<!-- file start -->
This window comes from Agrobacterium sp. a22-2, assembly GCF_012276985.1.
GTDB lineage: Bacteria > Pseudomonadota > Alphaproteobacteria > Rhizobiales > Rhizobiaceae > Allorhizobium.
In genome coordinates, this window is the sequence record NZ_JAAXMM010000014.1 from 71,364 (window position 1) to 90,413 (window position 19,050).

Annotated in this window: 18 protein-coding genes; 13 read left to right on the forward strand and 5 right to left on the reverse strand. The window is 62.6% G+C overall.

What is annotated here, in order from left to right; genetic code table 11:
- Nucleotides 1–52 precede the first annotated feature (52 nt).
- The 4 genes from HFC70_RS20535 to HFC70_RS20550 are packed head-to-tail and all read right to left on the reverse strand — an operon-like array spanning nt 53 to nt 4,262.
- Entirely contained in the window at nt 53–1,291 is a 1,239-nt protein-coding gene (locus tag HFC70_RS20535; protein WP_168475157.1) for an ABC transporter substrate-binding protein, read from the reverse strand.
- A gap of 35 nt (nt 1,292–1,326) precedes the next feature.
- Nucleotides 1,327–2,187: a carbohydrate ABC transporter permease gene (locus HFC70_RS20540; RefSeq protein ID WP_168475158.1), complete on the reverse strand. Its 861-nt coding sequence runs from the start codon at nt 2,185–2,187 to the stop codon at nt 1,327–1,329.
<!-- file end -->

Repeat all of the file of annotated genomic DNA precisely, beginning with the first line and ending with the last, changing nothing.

This window comes from Agrobacterium sp. a22-2, assembly GCF_012276985.1.
GTDB lineage: Bacteria > Pseudomonadota > Alphaproteobacteria > Rhizobiales > Rhizobiaceae > Allorhizobium.
In genome coordinates, this window is the sequence record NZ_JAAXMM010000014.1 from 71,364 (window position 1) to 90,413 (window position 19,050).

Annotated in this window: 18 protein-coding genes; 13 read left to right on the forward strand and 5 right to left on the reverse strand. The window is 62.6% G+C overall.

What is annotated here, in order from left to right; genetic code table 11:
- Nucleotides 1–52 precede the first annotated feature (52 nt).
- The 4 genes from HFC70_RS20535 to HFC70_RS20550 are packed head-to-tail and all read right to left on the reverse strand — an operon-like array spanning nt 53 to nt 4,262.
- Entirely contained in the window at nt 53–1,291 is a 1,239-nt protein-coding gene (locus tag HFC70_RS20535; protein WP_168475157.1) for an ABC transporter substrate-binding protein, read from the reverse strand.
- A gap of 35 nt (nt 1,292–1,326) precedes the next feature.
- Nucleotides 1,327–2,187: a carbohydrate ABC transporter permease gene (locus HFC70_RS20540; RefSeq protein ID WP_168475158.1), complete on the reverse strand. Its 861-nt coding sequence runs from the start codon at nt 2,185–2,187 to the stop codon at nt 1,327–1,329.